Lili-Anne Brown’s production Fela!

Lili-Anne Brown’s production Fela!

Photo courtesy of Teresa Castracane.

'Fela!' Director Lili-Anne Brown's Ancestral Pilgrimage To The Stage

We sat down with the Chicago native, Lili-Anne Brown, to discuss the American perspective and the legend that continues to be Fela Kuti.

A theater veteran of note, Chicago-based actor and director Lili-Anne Brown spent decades trying to get the Broadway production of Fela! on to the local stage. One pandemic and theatre closure later, her wish has been fulfilled. This July, Brown revived Kuti’s infamous Afrika Shrine in two of Washington DC regional theaters, Olney Theater Center and Round House Theatre, to bring viewers her interpretation of the life of a man who touched the world.

Brown’s career spans regions, genres, and credits from The Color Purple at The MUNY, the biggest outdoor theater in the U.S., to her run as a local cabaret artist. Almost two decades ago — after traveling to New York to watch her friend and professional heroine Lillias White perform in Fela! on Broadway — Brown set her sights on recreating the show on an intimate level, wanting to refocus the lens on community, rather than Kuti as a star. This burning desire saw the award-winning director face an abundance of hurdles that made her hungrier to see this dream through. “I serve the play,” she told Okayplayer.

As the rules of Broadway go, plays are sold as a package deal. That means that the way an original show was performed and directed when it debuted is the way that it has to be performed and directed forever. Delightfully, the original multi-award-winning Broadway production by Bill T. Jones and Jim Lewis was independently produced. The production wasn’t ever set up for licensing, meaning one simply needed to “convince [the original producers] that you are worth of doing this show,” as Brown puts it. The director’s desire to originally manifest the production as an immersive experience landed Brown the rights to Fela! when the venue that could pull such a production off closed down. A global pandemic then ensued, and three years later, the latest iteration found a home in Maryland’s Olney Theatre.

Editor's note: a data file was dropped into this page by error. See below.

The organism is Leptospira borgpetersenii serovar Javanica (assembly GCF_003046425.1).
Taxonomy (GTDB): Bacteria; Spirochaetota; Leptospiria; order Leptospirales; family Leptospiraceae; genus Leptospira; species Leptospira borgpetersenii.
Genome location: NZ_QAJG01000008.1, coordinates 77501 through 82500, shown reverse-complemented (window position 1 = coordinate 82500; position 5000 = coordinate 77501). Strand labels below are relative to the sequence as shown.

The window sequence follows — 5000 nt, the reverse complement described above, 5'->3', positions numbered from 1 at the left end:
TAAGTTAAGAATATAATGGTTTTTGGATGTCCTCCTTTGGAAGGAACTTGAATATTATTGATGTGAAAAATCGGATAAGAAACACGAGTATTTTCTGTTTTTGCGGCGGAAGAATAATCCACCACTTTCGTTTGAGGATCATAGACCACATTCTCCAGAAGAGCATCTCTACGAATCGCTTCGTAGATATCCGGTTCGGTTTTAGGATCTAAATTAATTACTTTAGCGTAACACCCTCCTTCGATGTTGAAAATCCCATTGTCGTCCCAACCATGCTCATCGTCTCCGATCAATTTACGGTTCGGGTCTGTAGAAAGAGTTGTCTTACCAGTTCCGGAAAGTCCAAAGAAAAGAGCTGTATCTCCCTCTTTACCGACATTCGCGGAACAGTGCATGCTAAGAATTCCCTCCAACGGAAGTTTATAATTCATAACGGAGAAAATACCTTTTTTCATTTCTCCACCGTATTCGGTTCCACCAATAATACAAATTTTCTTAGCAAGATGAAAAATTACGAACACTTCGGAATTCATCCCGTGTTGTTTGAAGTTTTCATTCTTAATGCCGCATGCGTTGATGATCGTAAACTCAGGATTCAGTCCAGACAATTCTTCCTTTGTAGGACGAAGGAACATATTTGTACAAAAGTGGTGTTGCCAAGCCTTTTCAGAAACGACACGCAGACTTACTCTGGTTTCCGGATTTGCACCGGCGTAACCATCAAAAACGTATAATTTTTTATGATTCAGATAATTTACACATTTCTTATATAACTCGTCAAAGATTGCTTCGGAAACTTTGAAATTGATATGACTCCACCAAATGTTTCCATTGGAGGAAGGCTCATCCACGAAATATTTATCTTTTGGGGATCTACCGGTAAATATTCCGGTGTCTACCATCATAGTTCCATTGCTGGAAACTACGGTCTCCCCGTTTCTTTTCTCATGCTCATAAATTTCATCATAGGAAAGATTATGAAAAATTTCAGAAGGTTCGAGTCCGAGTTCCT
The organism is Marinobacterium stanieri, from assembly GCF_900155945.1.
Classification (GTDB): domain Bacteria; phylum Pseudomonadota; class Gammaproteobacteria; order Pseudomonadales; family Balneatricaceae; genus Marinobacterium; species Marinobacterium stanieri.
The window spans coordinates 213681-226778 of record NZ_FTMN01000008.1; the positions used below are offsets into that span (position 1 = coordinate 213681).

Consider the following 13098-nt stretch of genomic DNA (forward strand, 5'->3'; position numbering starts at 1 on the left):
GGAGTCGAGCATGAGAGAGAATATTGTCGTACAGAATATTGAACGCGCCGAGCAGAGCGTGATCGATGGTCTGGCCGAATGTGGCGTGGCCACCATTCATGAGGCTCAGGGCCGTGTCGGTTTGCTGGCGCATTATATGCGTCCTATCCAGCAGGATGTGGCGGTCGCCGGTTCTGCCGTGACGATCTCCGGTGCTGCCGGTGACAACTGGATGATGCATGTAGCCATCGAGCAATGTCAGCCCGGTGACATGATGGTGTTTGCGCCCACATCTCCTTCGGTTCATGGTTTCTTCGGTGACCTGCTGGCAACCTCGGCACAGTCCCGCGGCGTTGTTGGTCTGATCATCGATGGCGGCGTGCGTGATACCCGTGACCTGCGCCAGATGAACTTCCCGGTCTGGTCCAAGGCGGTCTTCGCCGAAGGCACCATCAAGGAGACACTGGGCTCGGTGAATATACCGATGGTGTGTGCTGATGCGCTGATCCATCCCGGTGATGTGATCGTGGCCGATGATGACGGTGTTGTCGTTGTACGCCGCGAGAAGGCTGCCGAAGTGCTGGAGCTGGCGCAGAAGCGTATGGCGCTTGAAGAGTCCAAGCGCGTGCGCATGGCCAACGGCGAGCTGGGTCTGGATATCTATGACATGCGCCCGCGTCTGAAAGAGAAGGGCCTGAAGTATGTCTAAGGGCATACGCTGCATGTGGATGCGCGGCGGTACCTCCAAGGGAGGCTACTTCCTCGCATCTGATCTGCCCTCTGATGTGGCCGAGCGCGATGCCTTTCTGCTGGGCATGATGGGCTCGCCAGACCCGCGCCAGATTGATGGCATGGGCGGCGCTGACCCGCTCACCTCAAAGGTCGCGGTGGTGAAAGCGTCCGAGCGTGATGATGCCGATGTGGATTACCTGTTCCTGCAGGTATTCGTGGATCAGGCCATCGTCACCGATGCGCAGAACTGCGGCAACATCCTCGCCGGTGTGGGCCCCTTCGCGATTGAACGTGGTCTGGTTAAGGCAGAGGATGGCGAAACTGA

With no bedrock to rely on, Brown went on to create a level of intimacy with Kuti that hadn’t been experienced in decades. Creating a show that will penetrate the innermost feelings and desires of the audience is Brown’s modus operandi, as the director shared, “Anytime I would see a Broadway musical back then, I would think, "Wow, I wonder when the rights are going to become available for this to be done regionally so that I can get my hands on it and do something different, do something more intimate, do something on a more local level." Casting Sierre Leoneon actor Duain Richmond, who has played Fela since 2012, offered both the actor and Brown the opportunity to share their own versions of what happened in the musical icons' life. The play is set in 1978, and centers on the late singer’s farewell concert at his notorious Afrika Shrine nightclub in Lagos, Nigeria (The original club burned down in 1977 and in 2000 the New Afrika Shrine was erected in its honor).

Okayplayer sat down with the theater director to discuss the serendipitous experience that brought one of Africa’s most influential figures back to the American stage.

Image courtesy of Lili-Anne Brown. Image courtesy of Lili-Anne Brown.